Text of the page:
481 U. S. 573
May 18, 1987
The NLRA prevents unions from coercing employers in the choice of a supervisor to represent the employer in collective bargaining or grievance adjustment. Two electrical companies failed to come to a collective bargaining agreement with the International Brotherhood of Electrical Workers union (IBEW). After this failure, IBEW fined the supervisors of both companies, both of whom were members of IBEW. They were fined for working at the behest of employers who were uncooperative in the mind of the union. The dispute in this case was whether these fines amount to coercing the employers in their choices of supervisors.
The Court ruled 6-3 that IBEW had not coerced the employers. Brennan wrote for the majority, and distinguished from earlier cases where fines imposed by unions on supervisors were ruled to be coercion. The difference was that those supervisors were actually involved in collective bargaining and grievance adjustment. When a supervisor was not currently involved in those activities, fines did not violate the NLRA. Brennan continued on, highlighting that coercion was especially impossible here, since the union had no official relation with the electric companies in light of the failure to come to a collective bargaining agreement. That fines might cause supervisors to quit, or feel pressured to favor the unions more did not matter, since the chain of causation was too attenuated.
Scalia concurred only in judgment. Based on the NLRA’s text, he felt that coercion could only happen when collective bargaining existed between the union and the employer. He faulted the Court for failing to adhere to that text in previous cases, and made these remarkable statements about the intrinsically corrupting nature of judicial precedent:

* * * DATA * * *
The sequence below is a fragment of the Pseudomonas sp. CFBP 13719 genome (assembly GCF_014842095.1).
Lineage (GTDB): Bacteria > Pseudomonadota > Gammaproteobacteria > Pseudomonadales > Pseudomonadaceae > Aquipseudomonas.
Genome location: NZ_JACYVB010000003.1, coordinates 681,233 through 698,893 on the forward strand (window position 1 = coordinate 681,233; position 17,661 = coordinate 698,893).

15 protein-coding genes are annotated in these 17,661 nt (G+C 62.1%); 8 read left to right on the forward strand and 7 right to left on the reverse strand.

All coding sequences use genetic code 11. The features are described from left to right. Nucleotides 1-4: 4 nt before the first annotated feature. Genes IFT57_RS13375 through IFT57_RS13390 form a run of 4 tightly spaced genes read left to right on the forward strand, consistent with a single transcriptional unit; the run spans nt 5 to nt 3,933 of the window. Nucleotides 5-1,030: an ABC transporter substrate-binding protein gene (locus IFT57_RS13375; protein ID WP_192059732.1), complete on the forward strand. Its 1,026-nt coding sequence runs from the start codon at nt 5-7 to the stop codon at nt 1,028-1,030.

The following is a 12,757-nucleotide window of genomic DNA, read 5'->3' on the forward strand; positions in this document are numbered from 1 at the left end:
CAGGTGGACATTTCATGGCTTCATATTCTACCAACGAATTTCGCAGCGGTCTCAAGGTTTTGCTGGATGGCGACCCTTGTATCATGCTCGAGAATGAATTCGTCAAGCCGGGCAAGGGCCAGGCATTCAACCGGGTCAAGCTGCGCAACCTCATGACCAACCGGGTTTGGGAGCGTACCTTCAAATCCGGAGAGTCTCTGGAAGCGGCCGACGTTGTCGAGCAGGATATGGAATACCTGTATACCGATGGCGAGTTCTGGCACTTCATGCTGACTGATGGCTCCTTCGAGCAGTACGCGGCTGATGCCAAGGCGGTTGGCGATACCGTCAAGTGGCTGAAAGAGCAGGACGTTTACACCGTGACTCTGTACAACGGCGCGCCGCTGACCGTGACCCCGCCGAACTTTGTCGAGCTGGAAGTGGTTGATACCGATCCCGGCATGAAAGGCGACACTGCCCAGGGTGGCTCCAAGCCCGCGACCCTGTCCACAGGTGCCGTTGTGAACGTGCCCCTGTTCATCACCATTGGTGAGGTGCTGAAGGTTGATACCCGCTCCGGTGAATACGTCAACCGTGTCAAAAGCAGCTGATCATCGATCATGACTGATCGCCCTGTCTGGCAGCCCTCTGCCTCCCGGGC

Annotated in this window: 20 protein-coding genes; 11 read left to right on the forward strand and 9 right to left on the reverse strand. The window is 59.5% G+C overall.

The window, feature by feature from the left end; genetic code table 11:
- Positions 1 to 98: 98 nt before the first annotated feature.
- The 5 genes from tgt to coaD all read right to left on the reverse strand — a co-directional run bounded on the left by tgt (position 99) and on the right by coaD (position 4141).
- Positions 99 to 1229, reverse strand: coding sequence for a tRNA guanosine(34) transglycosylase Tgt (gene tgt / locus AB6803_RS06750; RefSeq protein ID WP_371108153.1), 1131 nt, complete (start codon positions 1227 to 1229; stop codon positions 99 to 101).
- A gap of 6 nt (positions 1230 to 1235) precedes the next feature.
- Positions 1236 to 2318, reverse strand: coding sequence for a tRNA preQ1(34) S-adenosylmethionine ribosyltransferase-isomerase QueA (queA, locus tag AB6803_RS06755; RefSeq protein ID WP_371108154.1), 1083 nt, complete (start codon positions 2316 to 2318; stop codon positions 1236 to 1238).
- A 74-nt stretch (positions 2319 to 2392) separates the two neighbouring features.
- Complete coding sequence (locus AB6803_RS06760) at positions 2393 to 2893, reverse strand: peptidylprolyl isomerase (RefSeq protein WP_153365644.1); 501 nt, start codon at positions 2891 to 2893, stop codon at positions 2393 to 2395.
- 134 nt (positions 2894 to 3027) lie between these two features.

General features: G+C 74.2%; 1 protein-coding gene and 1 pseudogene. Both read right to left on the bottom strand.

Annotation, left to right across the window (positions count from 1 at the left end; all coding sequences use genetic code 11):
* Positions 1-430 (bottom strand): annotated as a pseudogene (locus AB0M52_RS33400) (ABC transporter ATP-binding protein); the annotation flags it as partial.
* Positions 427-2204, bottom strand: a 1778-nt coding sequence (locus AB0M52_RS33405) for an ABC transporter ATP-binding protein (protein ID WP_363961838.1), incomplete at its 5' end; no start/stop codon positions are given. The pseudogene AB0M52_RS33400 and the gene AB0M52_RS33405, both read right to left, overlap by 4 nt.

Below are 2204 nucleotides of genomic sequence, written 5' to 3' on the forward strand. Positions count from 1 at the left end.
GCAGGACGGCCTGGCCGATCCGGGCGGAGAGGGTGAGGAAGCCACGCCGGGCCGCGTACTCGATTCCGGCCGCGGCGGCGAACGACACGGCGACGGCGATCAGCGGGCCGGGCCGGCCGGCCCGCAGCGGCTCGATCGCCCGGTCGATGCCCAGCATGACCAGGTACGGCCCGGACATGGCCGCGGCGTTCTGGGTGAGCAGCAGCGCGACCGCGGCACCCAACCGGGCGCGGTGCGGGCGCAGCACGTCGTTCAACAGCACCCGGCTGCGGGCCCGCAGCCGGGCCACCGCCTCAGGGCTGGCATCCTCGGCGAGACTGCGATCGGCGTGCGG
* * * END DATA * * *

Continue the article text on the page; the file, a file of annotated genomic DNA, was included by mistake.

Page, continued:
“The Board’s approach is the product of a familiar phenomenon. Once having succeeded, by benefit of excessive judicial deference, in expanding the scope of a statute beyond a reasonable interpretation of its language, the emboldened agency presses the rationale of that expansion to the limits of its logic. And the Court, having already sanctioned a point of departure that is genuinely not to be found within the language of the statute, finds itself cut off from that authoritative source of the law, and ends up construing not the statute, but its own construction. Applied to an erroneous point of departure, the logical reasoning that is ordinarily the mechanism of judicial adherence to the rule of law perversely carries the Court further and further from the meaning of the statute. Some distance down that path, however, there comes a point at which a later incremental step, again rational in itself, leads to a result so far removed from the statute that obedience to text must overcome fidelity to logic.”
White dissented, and was joined by Rehnquist and O’Connor. He felt that the Court should have deferred to the interpretation of the NLRA proffered by the NLRB. He also contended that the risk of compromising a supervisor’s loyalty to an employer was so great that fining supervisors did coerce employers in choosing who they would place in that difficult position. As usual, White makes a good common sense case, but also as usual, Scalia is stronger on the basis of the statute’s text.
A constant theme in the opinions is the difficulty of a supervisor balancing their loyalties to the employer and the union. As Christ once said, no man can serve two masters. Nearly all unions today in America can be described succinctly as unbiblical organized rebellion against authority. A workingman must choose whether his allegiance is with his boss, or with some guild in open insurrection against that boss. For the Christian, the choice is obvious – even with the danger of being fined that this case allows, submission must be due to the authority God has put in place.